3. In his letter of 18 April asking Charles Thomson for twenty more privateering commissions, Archibald Blair, clerk of the Council of State, remarked that there was “a great demand” for them in Virginia (NA: PCC, No. 71, II, 361). Thomson noted on the letter that he had received it on 30 April. Evidently he fulfilled the request the same day, but his reply has not been found.
4. Most likely the delegates sent with their letter a copy of the Pennsylvania Packet of 7 May, which devoted much space to the debate of 7 February in the House of Lords on a motion to make Cornwallis’ surrender a subject of inquiry; to the debates from 27 February to 4 March in the Commons regarding the adoption of a resolution to abandon further efforts to subdue the colonies and in their stead to try conciliation as a means “to bring about peace and tranquility”; and to the response on 2 March of King George III to the address by the Commons “humbly” advocating this change of policy. The last sentence of this paragraph probably also reflects the delegates’ knowledge that Vergennes and La Luzerne were disturbed lest American war weariness and British offers of generous political and economic concessions should seduce Congress to desert France and make a separate peace (William E. O’Donnell, Chevalier de La Luzerne, pp. 212–15). As part of the revised British strategy, Sir Henry Clinton had already ordered the royal forces on the North American mainland to suspend offensive operations (Benjamin F. Stevens, ed., Campaign in Virginia, I, xxvii; Pennsylvania Packet, 14 May 1782). On the date of the present letter General Sir Guy Carleton, who arrived in New York City on 5 May as Clinton’s successor and as head of a peace commission, asked Washington by letter to inform Congress of the commission’s readiness to begin negotiations. In his dispatch of 10 May forwarding to the president of Congress a copy of Carleton’s overture, Washington expressed alarm at the great effect these maneuvers might have “upon the Exertions of the States which are already too feeble and void of energy.” His personal belief was that “instead of relaxing we ought to improve the present Moment as the most favorable to our Wishes.” That course vigorously pursued, “I think the game is our own” (Fitzpatrick, Writings of Washington description begins John C. Fitzpatrick, ed., The Writings of George Washington, from the Original Sources, 1745–1799 (39 vols.; Washington, 1931–44). description ends , XXIV, 241–44).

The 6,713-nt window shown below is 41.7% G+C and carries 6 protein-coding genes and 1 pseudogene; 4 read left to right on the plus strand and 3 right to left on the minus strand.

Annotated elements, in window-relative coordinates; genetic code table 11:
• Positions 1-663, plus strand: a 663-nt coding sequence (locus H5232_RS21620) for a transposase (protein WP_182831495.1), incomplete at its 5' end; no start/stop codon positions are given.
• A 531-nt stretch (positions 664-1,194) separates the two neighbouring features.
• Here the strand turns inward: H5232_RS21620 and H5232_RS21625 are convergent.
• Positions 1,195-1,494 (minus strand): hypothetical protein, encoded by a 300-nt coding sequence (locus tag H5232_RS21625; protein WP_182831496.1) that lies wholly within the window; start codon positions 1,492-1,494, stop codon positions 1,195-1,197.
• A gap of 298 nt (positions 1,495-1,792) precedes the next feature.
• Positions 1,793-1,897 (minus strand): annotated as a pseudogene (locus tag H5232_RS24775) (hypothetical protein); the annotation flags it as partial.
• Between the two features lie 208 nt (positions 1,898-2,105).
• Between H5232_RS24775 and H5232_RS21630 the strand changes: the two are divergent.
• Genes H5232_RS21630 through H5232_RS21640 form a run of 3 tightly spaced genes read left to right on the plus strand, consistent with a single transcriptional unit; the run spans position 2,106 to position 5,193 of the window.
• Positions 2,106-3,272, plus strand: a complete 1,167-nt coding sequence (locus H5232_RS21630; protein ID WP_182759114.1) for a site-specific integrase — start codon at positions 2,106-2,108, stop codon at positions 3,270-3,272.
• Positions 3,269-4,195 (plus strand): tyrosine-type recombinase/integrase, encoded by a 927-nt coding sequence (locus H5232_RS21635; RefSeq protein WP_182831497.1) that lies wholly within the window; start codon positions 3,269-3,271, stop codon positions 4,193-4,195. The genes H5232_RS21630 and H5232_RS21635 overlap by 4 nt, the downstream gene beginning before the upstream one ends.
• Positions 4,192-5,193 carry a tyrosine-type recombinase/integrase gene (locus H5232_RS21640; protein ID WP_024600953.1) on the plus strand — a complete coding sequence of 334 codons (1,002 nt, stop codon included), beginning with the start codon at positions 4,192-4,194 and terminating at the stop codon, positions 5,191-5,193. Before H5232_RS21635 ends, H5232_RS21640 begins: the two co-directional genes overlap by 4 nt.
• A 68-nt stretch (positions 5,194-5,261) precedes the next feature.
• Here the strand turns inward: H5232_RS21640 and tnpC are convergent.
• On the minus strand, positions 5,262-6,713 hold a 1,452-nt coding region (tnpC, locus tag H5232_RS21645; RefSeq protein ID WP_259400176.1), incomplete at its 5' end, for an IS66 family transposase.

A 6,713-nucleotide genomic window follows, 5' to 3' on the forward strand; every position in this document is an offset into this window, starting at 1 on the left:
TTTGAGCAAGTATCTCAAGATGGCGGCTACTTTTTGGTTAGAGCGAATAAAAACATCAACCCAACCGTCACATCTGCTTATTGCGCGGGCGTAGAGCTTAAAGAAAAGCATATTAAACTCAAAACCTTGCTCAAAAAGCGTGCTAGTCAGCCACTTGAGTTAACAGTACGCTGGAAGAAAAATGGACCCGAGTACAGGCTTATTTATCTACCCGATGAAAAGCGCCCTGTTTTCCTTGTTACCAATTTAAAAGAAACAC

5. The Pennsylvania Packet of 7 May summarized the Articles of Capitulation of 5 February 1782, consequent upon the surrender the day before of the British garrison on Minorca to the Duc de Crillon. The delegates appear to be relaying information contained in William Carmichael’s dispatch of 18 February to Livingston, which had been read in Congress on 6 May. Carmichael, however, stated that there had been 1,300 British troops fit for service on Minorca rather than 1,500 (Wharton, Revolutionary Diplomatic Correspondence description begins Francis Wharton, ed., The Revolutionary Diplomatic Correspondence of the United States (6 vols.; Washington, 1889). description ends , V, 175; JM to Lee, 7 May 1782). In the present letter JM obviously intended to write 2,600 rather than “26,00.”
6. Besides Carmichael’s letter, mentioned in n. 5, Congress also listened on 6 May to his dispatch of 27 February, and to Jay’s letter of the 6th of that month (JM to Lee, 7 May 1782; Wharton, Revolutionary Diplomatic Correspondence description begins Francis Wharton, ed., The Revolutionary Diplomatic Correspondence of the United States (6 vols.; Washington, 1889). description ends , V, 150–51, 204–5; NA: PCC, No. 185, III, 26). These communications emphasized the unwillingness of the court of Madrid to begin negotiations looking toward a treaty of alliance. Probably the delegates of Virginia were not made unhappy by Spain’s procrastination, because the absence of an alliance, now that the military outlook had brightened, would spare Congress from sacrificing American claims to the free navigation of the Mississippi River (Report Approving Jay’s Negotiations with Spain, 22 April, and nn. 3, 5; Motion Approving Jay’s Negotiations with Spain, 30 April 1782, and editorial note).